A mild to moderate rise in bilirubin levels in the plasma can be rectified by consuming a healthy diet. Whether you have a healthy liver or not, it is recommended that a liver-healthy diet be followed considering the importance of this organ.
Foods that promote liver function include whole grains, fish, vegetables and olive oil. Fibre is also helpful in maintaining good liver health. Vegetables and fruits rich in fibre should be included in the diet of a patient with hyperbilirubinemia.
Tomatoes, radishes and barley are other food items that improve liver function. Tomatoes are rich sources of lycopene and antioxidant. Lycopene helps to lower bilirubin levels. Other lycopene rich sources include guavas and watermelons. Similarly, barley and radishes help to flush out harmful toxins from the liver which can reduce bilirubin levels in the plasma.
It is also recommended to cut off unhealthy foods from the diet: sugar, sodas and processed food. These can cause the liver to become fatty and bilirubin levels to rise.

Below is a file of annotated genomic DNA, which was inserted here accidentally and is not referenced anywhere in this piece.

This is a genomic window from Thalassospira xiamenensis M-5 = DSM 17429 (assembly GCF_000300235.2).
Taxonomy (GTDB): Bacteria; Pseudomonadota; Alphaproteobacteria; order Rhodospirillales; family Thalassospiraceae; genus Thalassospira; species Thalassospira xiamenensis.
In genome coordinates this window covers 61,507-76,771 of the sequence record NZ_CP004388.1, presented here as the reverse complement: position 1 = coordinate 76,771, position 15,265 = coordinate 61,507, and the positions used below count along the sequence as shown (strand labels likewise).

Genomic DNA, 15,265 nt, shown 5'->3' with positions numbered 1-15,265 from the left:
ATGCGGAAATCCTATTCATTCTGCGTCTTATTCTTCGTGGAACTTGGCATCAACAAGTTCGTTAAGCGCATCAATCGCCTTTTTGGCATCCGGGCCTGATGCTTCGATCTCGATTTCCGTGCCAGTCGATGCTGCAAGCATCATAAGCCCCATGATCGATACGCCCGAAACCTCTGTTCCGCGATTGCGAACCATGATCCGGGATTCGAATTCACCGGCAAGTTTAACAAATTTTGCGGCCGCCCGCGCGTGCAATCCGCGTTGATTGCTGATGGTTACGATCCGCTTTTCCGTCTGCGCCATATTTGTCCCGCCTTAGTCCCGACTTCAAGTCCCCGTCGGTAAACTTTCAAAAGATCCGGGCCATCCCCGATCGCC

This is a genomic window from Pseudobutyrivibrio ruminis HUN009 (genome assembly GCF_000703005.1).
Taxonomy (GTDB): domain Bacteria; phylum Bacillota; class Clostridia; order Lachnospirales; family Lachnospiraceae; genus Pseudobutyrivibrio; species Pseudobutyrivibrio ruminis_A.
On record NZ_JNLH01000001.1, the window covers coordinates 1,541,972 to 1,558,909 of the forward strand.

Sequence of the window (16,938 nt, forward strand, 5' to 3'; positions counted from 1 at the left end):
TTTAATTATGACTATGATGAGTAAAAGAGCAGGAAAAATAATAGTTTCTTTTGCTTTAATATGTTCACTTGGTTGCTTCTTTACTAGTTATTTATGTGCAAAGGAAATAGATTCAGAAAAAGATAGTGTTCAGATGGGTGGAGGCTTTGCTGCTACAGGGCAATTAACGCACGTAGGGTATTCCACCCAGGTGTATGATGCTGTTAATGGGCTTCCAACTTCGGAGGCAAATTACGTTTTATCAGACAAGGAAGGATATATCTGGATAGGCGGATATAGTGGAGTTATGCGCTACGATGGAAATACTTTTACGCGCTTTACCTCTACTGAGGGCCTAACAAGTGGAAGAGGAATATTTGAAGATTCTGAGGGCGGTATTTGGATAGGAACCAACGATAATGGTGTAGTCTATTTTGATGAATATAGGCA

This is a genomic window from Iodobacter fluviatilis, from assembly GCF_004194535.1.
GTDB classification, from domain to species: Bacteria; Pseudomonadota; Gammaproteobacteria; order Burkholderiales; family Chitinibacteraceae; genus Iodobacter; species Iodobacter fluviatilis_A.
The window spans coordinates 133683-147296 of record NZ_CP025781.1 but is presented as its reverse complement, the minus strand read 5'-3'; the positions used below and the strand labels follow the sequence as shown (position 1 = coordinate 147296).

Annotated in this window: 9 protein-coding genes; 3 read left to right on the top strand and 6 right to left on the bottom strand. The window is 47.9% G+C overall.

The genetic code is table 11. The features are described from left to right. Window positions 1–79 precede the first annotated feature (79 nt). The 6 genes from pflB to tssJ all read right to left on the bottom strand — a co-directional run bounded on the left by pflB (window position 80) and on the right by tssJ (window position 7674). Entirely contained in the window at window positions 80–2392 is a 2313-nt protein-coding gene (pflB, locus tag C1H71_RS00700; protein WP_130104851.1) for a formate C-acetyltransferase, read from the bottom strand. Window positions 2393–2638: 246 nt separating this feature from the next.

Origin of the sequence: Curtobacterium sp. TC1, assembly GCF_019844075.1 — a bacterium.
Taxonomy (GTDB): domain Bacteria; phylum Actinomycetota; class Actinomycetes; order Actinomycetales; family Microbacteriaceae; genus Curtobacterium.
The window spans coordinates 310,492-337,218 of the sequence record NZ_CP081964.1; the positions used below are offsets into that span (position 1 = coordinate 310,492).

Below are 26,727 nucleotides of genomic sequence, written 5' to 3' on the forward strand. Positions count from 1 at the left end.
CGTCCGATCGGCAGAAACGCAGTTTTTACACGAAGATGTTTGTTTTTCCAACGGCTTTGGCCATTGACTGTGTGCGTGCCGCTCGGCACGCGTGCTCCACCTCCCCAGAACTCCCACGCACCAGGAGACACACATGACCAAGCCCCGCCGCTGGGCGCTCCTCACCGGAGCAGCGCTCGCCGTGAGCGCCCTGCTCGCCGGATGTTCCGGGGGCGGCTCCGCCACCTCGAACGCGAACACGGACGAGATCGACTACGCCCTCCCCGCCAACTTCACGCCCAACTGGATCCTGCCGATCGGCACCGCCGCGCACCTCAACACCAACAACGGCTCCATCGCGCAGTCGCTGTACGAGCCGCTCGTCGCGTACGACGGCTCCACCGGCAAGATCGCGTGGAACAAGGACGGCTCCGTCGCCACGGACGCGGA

Medically Approved Ways to Treat Hyperbilirubinemia
Hyperbilirubenemia is not considered an actual disease but a consequence of an underlying pathology. In order to treat increased levels of bilirubin and its associated symptoms, it is important to investigate and diagnose the underlying condition causing the rise in the level of this biomarker.
It is important to check in with the doctor and get the disease managed and treated with proper intervention. Gilbert’s syndrome, for example, is treated with reassurance that the condition is benign and not fatal to the patient, together with the above-mentioned liver-friendly diet. Other diseases that cause hyperbilirubinemia like cirrhosis, anemia and drug reactions will need their own specific treatment options.
When to See a Doctor